Not Just Eyeballs, But Ears: Appraising the Role of Sound and Music in Brand Management


What’s the sound of your brand?

Interesting, isn’t it?

Most marketers will find it pretty easy to articulate what the look of their brand is; its feel; its tone; its personality; its values. But I suspect not many people would have an immediate and very definite answer to the question, ‘What does your brand sound like?’

Which is curious given the crucial role sound and all auditory components play in any form of emotional engagement or relationship. We make judgements of people based on what they sound like; we are attracted to people with pleasant voices, and repelled to varying degrees by less pleasant ones (nasal, whiny, shrill). We allow our emotions to be deliberately manipulated by film and television soundtracks, which ensure we get fully caught up in the action and feel fearful/jump in shock/feel moved/feel stirred and inspired/get teary on cue.

And yet, for virtually all brands, the work that goes into positioning and communicating them for maximum emotional engagement hardly ever includes developing, identifying and executing ‘brand sound’ as part of a brand marketing strategy that usually includes as a matter of course brand look, feel and tone.

I should be clear here that when I say ‘brand sound’, I am not talking about what tends to be the most obvious characterization of music as branding — the selection of a compelling song or soundtrack that appears on the TV commercial, which then (yes, it’s usually that way round) is also the soundtrack for the viral video, the radio ads, and comes up when you click on a banner or go to the website, often accompanied by some kind of co-promotional deal with the artiste or artistes concerned, which then gives way to a whole new music/soundtrack approach when the next marketing campaign gets underway.

I’m talking about something that in my experience very few people consider — the idea that the strategic and creative development process for brand marketing should involve, right from the get-go, a strategic approach to defining what the brand should sound like, and an actual sound/music strategy that then feeds into the auditory component of every single experience of the brand.

If you know, as part of defining the identity and personality of your brand, what it should sound like, then you have the opportunity to build a sonic brand identity that provides a filter and criteria for all ‘soundtracking’ of your brand going forwards. And a new dynamic for emotional engagement that can be played out powerfully in, for example, what your customers hear when they walk into your store or wait in your reception; what callers to your offices hear on ‘call waiting’; what might form the auditory background to sales conferences, presentations, analyst calls and shareholder meetings; as well as what sounds through or accompanies your advertising, your promotions, your website, your sampling exercises, your events, your TV programming.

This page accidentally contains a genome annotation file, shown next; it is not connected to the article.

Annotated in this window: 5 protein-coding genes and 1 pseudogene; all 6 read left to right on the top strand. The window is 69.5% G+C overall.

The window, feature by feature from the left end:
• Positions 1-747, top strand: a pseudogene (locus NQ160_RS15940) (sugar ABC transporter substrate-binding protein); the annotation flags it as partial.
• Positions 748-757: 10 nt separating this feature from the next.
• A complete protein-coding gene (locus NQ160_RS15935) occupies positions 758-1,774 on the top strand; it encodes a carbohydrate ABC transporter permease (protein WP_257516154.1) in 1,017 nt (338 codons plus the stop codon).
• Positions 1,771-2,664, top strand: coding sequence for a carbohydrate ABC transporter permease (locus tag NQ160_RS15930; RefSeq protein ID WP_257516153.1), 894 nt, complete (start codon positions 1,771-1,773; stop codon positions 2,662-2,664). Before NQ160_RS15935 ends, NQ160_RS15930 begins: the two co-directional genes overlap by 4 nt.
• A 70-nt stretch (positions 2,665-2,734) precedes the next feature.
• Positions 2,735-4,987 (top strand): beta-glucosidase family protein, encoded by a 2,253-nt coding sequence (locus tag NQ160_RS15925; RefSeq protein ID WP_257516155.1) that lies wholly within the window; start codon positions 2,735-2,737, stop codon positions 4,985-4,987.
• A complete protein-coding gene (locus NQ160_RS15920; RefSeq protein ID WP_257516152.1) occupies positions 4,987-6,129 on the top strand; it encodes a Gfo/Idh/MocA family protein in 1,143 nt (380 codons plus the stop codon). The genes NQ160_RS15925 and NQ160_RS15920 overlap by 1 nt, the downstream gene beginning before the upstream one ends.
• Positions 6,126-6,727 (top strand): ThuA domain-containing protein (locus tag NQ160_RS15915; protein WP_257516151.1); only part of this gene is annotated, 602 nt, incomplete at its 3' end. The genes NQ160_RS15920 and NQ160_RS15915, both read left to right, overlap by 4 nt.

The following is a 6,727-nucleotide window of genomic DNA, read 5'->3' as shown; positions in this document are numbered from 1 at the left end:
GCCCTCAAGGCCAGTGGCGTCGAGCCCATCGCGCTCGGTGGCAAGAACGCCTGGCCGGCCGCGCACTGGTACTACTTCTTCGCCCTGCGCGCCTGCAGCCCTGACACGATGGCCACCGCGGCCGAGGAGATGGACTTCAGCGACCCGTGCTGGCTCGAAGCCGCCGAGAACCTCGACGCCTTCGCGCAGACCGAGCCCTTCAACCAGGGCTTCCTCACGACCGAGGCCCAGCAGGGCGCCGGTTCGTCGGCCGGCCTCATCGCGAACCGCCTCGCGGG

And the great thing for today’s marketers is that digitization makes it easier than ever before to be able to marry music with emotions and desired responses, and to generate the right music for the brief.


  1. For Cindy Gallop

    Loved the article about ear-balls

    My company might interest you from that perspecitve. A bunch of Oxford Univestity techys wrote the code – we make music free by ad insertion of demographically and location sensitive ads in between the tracks of a ‘play list’. Try it and download some music – it works. Free, legal music. We have discussions going with several major music companies and ad agencies. I am in NY today if you would like to know more.

    best rgds

  2. Hi Cindy,

    Such a good article ! I’m involved in the launch of my own company in sound design, especially for brands. I’m from France and It’s hard to get informations in this market. So, thank you very much, I’m a young contractor and each experience is a real good thing.

    Best regards,


  3. […] March 14th, 2007 No it is not the signature music that most commercials end with, silly. We are talking brand sound, just like how you can define brand personality or brand character, have you ever though of your brand as a sound track. Hop over to Pandora, or take the help of The Orchard, the world’s leading distributor of digital music to get your brands the right sound byte. Posted by icontract Filed in Experimential Marketing, Strategy, Branding, Innovation […]

  4. Great article Cindy. We are experiencing a lot of brands paying a lot more attention to their sound from a 360 degree perspective.

    You are dead on regarding the ability to emotionally engage with customers using music. There’s not a more powerful tool to evoke emotion than music.

Leave a Reply to Jody McKinley Cancel reply

Please enter your comment!
Please enter your name here